The Ghosts Among Us

By Fred Mittag

Grigori Rasputin (1869-1916)
“The Great Faith Healer”

rasputin 2


Rasputin was a reputed psychic and faith healer. The Russian Imperial family’s only son and heir to the throne, Prince Alexei, was a bleeder (hemophilia). In 1907 Czar Nicholas II invited Rasputin to the royal palace in St. Petersburg. Alexei fell ill, and doctors thought he would not live, but Rasputin went into the sick room and miraculously revived Prince Alexei, aged four. To this day, doctors cannot explain how he did it. In any case, the peasant Rasputin became part of the royal entourage and quite influential. Alexei’s mother, Czarina Alexandra, believed he was a holy man.

Rasputin carried baggage, however. He committed criminal acts of drunkenness and stealing horses and the people wanted to run him out of town. He avoided ostracism by promising to go on a pilgrimage and walked 260 miles to a monastery where he studied the Bible and theology under a famed monk.

Rasputin’s wife tolerated his womanizing by saying he was man enough for more than one woman. People bribed him for access to palace officials. Rasputin believed that true Christianity required humility and that a perfect person could not experience humility. Rasputin chased women, drank to drunkenness, and committed criminal acts in order to achieve the imperfection necessary to maintain his Christian humility.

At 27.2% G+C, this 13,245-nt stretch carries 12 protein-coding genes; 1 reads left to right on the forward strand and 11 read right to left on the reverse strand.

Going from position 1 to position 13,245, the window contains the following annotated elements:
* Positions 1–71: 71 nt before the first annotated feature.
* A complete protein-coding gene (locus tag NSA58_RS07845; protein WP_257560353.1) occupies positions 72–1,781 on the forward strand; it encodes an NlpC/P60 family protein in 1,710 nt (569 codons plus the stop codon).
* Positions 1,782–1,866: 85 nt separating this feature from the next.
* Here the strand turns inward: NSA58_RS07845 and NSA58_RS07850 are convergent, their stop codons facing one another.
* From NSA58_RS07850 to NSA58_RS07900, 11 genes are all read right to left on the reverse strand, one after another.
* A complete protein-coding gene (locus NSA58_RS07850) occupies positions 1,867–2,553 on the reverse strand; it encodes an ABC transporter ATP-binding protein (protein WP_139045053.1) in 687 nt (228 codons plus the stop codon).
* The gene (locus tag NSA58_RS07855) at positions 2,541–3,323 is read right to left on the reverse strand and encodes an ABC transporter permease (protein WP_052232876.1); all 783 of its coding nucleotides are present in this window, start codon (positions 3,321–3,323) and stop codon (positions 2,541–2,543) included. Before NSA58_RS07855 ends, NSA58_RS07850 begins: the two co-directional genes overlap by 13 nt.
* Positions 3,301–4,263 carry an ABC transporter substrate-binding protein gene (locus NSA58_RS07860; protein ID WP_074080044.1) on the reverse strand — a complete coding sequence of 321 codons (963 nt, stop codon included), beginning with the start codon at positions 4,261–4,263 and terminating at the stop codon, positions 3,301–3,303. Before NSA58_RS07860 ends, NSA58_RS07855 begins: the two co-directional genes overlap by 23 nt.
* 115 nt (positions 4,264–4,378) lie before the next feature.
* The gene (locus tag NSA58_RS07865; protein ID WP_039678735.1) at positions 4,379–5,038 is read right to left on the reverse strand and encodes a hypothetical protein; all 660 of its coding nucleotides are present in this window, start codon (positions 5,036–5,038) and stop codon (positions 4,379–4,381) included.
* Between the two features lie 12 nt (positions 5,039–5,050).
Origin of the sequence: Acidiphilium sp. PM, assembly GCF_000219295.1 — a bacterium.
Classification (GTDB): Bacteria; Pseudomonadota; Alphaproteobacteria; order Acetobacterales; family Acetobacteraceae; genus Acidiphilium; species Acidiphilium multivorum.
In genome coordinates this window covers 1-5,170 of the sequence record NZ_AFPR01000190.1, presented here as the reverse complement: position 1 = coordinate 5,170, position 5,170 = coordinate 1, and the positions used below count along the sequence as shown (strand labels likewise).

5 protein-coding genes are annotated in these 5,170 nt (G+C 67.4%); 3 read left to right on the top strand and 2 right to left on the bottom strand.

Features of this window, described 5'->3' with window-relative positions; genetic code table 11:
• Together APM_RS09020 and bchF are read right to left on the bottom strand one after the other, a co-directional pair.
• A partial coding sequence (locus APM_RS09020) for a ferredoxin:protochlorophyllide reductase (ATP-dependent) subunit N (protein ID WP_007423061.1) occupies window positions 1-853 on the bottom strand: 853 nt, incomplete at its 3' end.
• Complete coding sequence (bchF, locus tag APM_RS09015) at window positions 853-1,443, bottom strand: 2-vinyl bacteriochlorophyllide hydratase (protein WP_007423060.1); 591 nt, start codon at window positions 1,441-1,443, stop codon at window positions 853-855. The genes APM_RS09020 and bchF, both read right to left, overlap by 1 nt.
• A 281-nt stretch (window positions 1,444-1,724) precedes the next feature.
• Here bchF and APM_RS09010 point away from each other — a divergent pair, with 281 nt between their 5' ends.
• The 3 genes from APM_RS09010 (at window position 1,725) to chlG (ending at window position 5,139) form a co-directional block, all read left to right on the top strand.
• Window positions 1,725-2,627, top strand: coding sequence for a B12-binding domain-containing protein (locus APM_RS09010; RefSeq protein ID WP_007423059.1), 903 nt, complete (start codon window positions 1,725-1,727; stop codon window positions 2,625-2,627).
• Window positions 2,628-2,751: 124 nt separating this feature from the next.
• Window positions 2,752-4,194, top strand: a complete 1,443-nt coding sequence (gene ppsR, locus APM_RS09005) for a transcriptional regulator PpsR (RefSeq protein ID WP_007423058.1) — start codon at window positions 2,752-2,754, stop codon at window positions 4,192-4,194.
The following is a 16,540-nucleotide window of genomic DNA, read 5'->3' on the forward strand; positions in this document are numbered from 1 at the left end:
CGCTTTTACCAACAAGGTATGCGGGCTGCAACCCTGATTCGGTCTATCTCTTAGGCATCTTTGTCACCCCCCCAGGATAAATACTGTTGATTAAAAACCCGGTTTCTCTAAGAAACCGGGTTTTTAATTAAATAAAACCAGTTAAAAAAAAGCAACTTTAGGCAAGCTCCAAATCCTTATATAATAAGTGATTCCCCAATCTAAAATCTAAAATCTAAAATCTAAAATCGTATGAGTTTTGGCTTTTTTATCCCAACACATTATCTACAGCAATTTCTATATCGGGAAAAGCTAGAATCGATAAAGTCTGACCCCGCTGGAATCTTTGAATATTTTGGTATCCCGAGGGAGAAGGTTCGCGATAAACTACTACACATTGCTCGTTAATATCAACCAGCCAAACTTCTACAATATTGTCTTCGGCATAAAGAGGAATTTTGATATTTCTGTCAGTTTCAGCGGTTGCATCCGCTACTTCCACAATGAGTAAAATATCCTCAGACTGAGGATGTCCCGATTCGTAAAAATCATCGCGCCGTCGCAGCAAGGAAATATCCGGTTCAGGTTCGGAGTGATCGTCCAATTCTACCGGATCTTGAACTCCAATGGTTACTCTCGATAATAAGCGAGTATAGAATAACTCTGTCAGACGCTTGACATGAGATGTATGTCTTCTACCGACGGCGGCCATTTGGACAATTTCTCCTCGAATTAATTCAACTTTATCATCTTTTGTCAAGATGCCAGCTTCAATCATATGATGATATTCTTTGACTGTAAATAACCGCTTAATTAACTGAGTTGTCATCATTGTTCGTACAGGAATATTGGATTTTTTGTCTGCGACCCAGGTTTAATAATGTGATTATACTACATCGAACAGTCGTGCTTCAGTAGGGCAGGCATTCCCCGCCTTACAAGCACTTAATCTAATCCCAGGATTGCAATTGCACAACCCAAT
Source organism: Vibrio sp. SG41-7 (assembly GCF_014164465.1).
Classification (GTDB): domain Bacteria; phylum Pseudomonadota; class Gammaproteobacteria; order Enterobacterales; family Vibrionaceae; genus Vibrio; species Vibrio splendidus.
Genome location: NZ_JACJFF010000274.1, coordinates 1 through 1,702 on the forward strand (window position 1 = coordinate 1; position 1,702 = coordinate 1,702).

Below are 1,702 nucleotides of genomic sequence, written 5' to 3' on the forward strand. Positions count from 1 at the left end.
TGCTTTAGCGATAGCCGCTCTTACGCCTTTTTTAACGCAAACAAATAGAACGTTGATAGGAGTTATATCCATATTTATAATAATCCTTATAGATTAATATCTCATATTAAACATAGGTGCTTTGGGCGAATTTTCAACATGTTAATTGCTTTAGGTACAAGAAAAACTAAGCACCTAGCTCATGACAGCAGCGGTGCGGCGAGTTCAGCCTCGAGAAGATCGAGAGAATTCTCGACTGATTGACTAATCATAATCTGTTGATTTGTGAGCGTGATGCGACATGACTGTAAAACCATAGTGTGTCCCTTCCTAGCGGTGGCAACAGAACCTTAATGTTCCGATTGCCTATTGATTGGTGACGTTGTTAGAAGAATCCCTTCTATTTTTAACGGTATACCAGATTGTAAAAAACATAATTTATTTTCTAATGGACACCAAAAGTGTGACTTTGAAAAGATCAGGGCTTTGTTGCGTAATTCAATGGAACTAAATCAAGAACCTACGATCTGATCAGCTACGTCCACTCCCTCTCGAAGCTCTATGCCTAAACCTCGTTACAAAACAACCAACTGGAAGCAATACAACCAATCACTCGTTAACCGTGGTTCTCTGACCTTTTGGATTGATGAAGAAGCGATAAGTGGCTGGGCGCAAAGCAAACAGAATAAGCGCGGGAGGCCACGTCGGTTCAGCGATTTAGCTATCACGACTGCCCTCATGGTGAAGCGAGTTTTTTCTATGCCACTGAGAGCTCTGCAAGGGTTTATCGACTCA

The First World War was going badly for the Russians because of poor leadership. Rasputin declared that it was necessary that Czar Nicholas take personal command of the war effort. But the czar had no military training and disaster was the result, with many Russians killed or coming home with missing limbs. Everybody had a relative or friend who was a casualty of the mismanaged war with Germany.

With the czar absent, Czarina Alexandra took charge of domestic affairs. She practically worshipped Rasputin, which, in effect, meant that he ruled Russia. If he sensed political opposition from a minister, he simply had the czarina dismiss that official. Russians began to suspect Rasputin and the czarina secretly wanted a separate peace with Germany, thus breaking treaty agreements. Some nobles decided the only solution was to murder Rasputin.

Prince Felix Yusopov was one of the wealthiest men in Russia and was quite handsome and happily bisexual. He boasted openly of his homosexual escapades. He befriended Rasputin. What kind of relationship they had is controversial, but for a time, they were seeing each other daily. Yusopov charmed Rasputin into a visit to his palace in the winter of 1916. Yusopov promised a possible sexual encounter with his beautiful wife (who would not even be there). Other nobles, part of the conspiracy, entertained Rasputin with cakes and wine that were laced with enough cyanide (provided by a doctor) to kill five men. The conspirators became alarmed that Rasputin seemed immune to the poison.

In desperation, Yusopov shot Rasputin, who fell to the floor. The conspirators went into another room to celebrate. After a while, something made Yusopov go check on Rasputin. He was still on the floor, with no pulse. But then one eye opened and he jumped up and grabbed Yusopov around the neck. Yusopov freed himself and ran to the other conspirators, shouting, “He’s still alive!” Rasputin began running across the courtyard.